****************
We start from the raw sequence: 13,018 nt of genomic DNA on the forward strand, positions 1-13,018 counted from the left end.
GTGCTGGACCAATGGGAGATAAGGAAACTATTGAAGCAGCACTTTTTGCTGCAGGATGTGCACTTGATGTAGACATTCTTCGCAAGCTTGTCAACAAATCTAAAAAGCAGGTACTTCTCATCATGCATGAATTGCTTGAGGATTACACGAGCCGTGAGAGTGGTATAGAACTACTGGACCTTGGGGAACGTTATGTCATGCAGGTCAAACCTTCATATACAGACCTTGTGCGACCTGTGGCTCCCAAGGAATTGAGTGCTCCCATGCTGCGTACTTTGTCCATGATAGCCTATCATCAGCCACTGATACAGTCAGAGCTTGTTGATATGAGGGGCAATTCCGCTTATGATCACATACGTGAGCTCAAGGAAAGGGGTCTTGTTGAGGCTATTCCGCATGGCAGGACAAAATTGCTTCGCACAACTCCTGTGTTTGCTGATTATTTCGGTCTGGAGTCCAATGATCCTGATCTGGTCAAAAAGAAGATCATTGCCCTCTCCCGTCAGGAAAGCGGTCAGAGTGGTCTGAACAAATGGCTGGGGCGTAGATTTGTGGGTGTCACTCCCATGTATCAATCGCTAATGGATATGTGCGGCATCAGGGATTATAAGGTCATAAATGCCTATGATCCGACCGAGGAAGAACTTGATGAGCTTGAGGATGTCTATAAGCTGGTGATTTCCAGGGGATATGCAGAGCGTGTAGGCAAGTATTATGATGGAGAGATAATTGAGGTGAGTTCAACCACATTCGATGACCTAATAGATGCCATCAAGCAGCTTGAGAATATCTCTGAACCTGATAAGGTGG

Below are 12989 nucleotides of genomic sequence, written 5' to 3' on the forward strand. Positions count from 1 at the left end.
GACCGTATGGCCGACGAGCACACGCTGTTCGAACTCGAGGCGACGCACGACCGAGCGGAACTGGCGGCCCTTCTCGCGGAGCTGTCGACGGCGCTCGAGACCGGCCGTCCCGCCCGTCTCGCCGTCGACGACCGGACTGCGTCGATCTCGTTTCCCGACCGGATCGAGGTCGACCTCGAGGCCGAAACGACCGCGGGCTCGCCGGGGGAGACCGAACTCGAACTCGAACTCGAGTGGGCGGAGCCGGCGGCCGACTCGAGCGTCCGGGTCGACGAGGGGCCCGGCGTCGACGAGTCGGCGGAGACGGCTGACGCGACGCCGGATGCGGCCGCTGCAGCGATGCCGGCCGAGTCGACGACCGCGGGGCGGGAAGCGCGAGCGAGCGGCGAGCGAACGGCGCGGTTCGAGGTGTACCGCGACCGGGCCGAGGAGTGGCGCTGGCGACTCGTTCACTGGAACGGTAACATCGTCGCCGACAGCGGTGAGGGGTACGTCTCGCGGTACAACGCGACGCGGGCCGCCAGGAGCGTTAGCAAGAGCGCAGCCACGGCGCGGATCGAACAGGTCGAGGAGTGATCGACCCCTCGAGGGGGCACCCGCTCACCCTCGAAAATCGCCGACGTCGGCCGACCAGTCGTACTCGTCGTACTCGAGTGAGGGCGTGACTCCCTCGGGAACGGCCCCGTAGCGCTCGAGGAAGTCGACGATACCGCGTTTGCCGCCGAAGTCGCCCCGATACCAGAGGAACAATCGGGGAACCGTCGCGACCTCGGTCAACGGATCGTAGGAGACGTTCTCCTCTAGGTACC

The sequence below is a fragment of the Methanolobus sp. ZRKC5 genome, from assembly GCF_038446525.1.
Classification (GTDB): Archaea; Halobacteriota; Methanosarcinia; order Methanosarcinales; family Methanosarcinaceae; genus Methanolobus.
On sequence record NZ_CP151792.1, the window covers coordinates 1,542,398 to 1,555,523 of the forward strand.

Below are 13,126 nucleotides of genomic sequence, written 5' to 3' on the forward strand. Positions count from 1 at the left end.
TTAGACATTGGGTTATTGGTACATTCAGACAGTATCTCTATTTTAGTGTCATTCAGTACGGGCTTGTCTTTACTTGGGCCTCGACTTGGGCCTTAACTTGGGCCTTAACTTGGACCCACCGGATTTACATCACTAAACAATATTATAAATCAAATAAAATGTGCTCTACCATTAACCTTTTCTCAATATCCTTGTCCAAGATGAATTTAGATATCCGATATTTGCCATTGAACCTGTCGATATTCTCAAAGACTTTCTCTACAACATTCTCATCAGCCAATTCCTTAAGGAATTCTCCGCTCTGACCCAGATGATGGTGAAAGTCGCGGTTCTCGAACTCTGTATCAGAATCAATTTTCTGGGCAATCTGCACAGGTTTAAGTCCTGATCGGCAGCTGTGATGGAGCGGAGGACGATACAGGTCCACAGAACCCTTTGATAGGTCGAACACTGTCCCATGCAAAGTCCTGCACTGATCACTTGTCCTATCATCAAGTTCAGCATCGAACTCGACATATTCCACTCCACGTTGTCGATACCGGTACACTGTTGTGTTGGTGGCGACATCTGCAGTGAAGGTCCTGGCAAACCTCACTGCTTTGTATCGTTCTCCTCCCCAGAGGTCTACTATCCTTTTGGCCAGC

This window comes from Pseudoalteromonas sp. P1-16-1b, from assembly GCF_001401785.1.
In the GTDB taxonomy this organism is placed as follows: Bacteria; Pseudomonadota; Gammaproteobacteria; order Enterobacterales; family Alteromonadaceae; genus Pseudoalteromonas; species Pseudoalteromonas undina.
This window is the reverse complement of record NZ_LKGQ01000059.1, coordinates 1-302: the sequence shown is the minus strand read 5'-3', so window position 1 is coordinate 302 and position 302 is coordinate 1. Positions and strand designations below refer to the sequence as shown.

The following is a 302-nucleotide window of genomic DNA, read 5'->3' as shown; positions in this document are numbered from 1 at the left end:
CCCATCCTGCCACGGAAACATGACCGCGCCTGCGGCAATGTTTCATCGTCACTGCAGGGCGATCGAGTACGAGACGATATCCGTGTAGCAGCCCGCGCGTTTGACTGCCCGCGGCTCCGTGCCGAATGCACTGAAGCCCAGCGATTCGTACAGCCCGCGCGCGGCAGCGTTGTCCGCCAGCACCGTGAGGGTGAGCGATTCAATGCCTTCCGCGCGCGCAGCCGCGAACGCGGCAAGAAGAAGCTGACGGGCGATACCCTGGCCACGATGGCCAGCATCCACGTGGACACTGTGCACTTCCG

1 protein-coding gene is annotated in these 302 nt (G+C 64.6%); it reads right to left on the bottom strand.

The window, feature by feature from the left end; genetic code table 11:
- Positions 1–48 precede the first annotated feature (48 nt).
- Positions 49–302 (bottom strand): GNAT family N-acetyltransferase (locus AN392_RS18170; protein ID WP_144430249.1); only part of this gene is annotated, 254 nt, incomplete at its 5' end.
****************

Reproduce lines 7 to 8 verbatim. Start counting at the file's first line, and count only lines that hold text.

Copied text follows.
On sequence record NZ_CP151792.1, the window covers coordinates 1,542,398 to 1,555,523 of the forward strand.

Below are 13,126 nucleotides of genomic sequence, written 5' to 3' on the forward strand. Positions count from 1 at the left end.